Now, the “Atmega32u4 Breakout Board+” (terrible name) by Adafruit is similar but different. You can check out the Atmega32u4 Breakout Board+ page for more info.

Ultimately, I think I’d prefer to use the Atmega32u4 Breakout Board+ from Adafruit, and for a good explanation, see this Adafruit blog post about the Teensy, and for extra credit, see A Brief Essay About the Benefits of Open-Source Hardware.

It’s a shame the Teensy is not open source hardware, as I’d prefer to support vendors of open source hardware.

So I’ve got a project planned, and it will use a Teensy. So why not use a Atmega32u4 Breakout Board+? The first reason is, I don’t think I’m ready for it. In reading through the Atmega32u4 Breakout Board+ docs and digging through the forums a bit, it looks like Atmega32u4 Breakout Board+ development is not exactly easy for a beginner. I’d like to get into it at some point, but right now, the Teensy seems like an easier path to completing my project, and maybe once it’s done I can look into working with the Atmega32u4 Breakout Board+.

I know this may seem like a small thing, but I’d really like to support open source hardware when I can, the same way I try to support open source software when I can. It’s always a struggle.

2010.10.21

I think I first heard the phrase “The network is the computer” in the late 1990s. It was Sun Microsystems who wanted to convince us of this. I worked at a creative agency at the time, where we had pretty powerful Macs on every desk. We thought, sure, a dumb terminal or “network computer” was fine for office drones doing their menial tasks, but creatives needed more power than that… we needed to connect scanners, and color calibration devices, and weird disk drives, and work on ginormous Photoshop files, and things that required more than the VAX terminals we also used at the time.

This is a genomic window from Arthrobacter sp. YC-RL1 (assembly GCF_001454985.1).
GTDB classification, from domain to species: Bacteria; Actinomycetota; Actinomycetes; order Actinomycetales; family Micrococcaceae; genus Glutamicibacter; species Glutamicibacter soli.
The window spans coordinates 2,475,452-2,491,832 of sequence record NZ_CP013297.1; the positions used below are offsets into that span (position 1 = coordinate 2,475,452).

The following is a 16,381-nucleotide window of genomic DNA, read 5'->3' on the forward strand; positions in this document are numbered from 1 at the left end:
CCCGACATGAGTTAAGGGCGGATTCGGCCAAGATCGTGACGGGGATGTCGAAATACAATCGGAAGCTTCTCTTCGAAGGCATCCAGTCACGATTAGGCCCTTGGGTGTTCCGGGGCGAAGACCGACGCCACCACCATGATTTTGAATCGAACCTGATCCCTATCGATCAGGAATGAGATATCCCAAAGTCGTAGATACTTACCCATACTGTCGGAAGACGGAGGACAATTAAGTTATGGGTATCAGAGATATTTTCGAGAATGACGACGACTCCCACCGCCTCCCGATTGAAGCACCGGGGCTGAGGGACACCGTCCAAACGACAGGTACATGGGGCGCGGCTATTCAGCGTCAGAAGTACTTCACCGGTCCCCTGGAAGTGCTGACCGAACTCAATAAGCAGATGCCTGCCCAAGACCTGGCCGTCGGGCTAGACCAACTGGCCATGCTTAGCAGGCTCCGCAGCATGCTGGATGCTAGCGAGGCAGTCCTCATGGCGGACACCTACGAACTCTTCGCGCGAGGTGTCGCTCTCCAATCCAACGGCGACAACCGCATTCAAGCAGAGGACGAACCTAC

Fast forward 15 years and what Apple has effectively given us is… a computer that looks like it’s nearly useless without a network. Hello MacBook Air. Don’t get me wrong… it’s a well designed piece of computer. The fact that it weight almost the same as an Eee PC I bought 3 years ago is not lost on me… nor is the fact that the user experience is probably 10 times better. But I still worry about where we are headed…

The MacBook Air has it’s place. But I just can’t help but feel like while hacker/maker culture is moving in one direction, Apple sometimes seems to be moving in the other… creating these sealed boxes that are definitely easy to use, but harder to open. Steve Wozniak must be turning in his grave. The Apple ][ was like the ultimate hacking machine when it came out… and now you can’t even connect a FireWire video camera to the MacBook Air.

In all this I hope Apple doesn’t forget it’s core creative audience. The ones who need Mac Pros, and need to install dedicated cards, and more drives, and tons of memory… The content creators. While the iLife suite gets these great improvements, many of us worry that the Pro Apps are being neglected. Does Apple take us for granted? Knowing that we’ll upgrade Final Cut Studio no matter what?

In the old days you could actually upgrade your computer instead of just getting rid of it and getting a new one. (You could even upgrade the processor!) I’ve been a fan/customer of Other World Computing for many years, and upon reading their write-up of Apple’s “Back to the Mac” event, it saddened me a bit:

Apple seems to be making things easier and more intuitive as well, but seems to be more enabling rather than empowering lately. We want to email our photos, Apple makes it drag and drop easy to put together one of four pre-made collages from our photos and pick an address to send them to. We ask for better tools to make videos, they hand us pre-built effects rather than tools to adjust them ourselves. We want to share our photos with our friends on Facebook, Apple automates and organizes it all for us. Are we as consumers going to gradually lose our ability to do traditional computing (using and upgrading) for ourselves as we conform our computing lifestyles to Apple’s one size fits all templates … and, as a result, is 1984 coming full circle?